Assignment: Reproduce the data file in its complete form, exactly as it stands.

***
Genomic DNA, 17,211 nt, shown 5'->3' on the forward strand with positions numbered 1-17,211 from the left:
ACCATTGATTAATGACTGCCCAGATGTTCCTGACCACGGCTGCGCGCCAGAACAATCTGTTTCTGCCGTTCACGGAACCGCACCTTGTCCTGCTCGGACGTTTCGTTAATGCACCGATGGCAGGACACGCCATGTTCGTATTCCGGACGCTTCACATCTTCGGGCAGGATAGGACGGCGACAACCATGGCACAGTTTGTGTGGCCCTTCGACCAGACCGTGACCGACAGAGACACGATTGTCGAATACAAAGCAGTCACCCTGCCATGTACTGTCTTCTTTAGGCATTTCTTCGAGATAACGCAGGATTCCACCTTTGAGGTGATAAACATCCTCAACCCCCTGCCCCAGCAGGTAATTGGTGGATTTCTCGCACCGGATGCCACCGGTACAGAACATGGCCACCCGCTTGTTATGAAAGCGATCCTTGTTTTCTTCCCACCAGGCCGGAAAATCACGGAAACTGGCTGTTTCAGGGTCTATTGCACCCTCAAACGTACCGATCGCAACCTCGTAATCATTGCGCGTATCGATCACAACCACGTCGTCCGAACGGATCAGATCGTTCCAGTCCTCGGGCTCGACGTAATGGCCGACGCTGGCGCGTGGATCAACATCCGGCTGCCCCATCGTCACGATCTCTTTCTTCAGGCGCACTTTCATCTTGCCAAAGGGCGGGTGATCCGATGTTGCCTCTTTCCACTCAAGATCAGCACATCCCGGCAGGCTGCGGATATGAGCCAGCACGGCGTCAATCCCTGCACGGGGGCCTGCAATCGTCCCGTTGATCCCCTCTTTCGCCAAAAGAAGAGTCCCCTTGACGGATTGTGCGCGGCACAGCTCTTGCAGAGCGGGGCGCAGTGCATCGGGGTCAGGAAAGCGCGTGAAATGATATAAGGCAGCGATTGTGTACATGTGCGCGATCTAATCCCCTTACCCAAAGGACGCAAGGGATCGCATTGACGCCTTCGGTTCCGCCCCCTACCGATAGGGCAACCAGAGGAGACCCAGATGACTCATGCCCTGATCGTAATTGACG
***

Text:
Genomic DNA, 17,211 nt, shown 5'->3' on the forward strand with positions numbered 1-17,211 from the left:
ACCATTGATTAATGACTGCCCAGATGTTCCTGACCACGGCTGCGCGCCAGAACAATCTGTTTCTGCCGTTCACGGAACCGCACCTTGTCCTGCTCGGACGTTTCGTTAATGCACCGATGGCAGGACACGCCATGTTCGTATTCCGGACGCTTCACATCTTCGGGCAGGATAGGACGGCGACAACCATGGCACAGTTTGTGTGGCCCTTCGACCAGACCGTGACCGACAGAGACACGATTGTCGAATACAAAGCAGTCACCCTGCCATGTACTGTCTTCTTTAGGCATTTCTTCGAGATAACGCAGGATTCCACCTTTGAGGTGATAAACATCCTCAACCCCCTGCCCCAGCAGGTAATTGGTGGATTTCTCGCACCGGATGCCACCGGTACAGAACATGGCCACCCGCTTGTTATGAAAGCGATCCTTGTTTTCTTCCCACCAGGCCGGAAAATCACGGAAACTGGCTGTTTCAGGGTCTATTGCACCCTCAAACGTACCGATCGCAACCTCGTAATCATTGCGCGTATCGATCACAACCACGTCGTCCGAACGGATCAGATCGTTCCAGTCCTCGGGCTCGACGTAATGGCCGACGCTGGCGCGTGGATCAACATCCGGCTGCCCCATCGTCACGATCTCTTTCTTCAGGCGCACTTTCATCTTGCCAAAGGGCGGGTGATCCGATGTTGCCTCTTTCCACTCAAGATCAGCACATCCCGGCAGGCTGCGGATATGAGCCAGCACGGCGTCAATCCCTGCACGGGGGCCTGCAATCGTCCCGTTGATCCCCTCTTTCGCCAAAAGAAGAGTCCCCTTGACGGATTGTGCGCGGCACAGCTCTTGCAGAGCGGGGCGCAGTGCATCGGGGTCAGGAAAGCGCGTGAAATGATATAAGGCAGCGATTGTGTACATGTGCGCGATCTAATCCCCTTACCCAAAGGACGCAAGGGATCGCATTGACGCCTTCGGTTCCGCCCCCTACCGATAGGGCAACCAGAGGAGACCCAGATGACTCATGCCCTGATCGTAATTGACG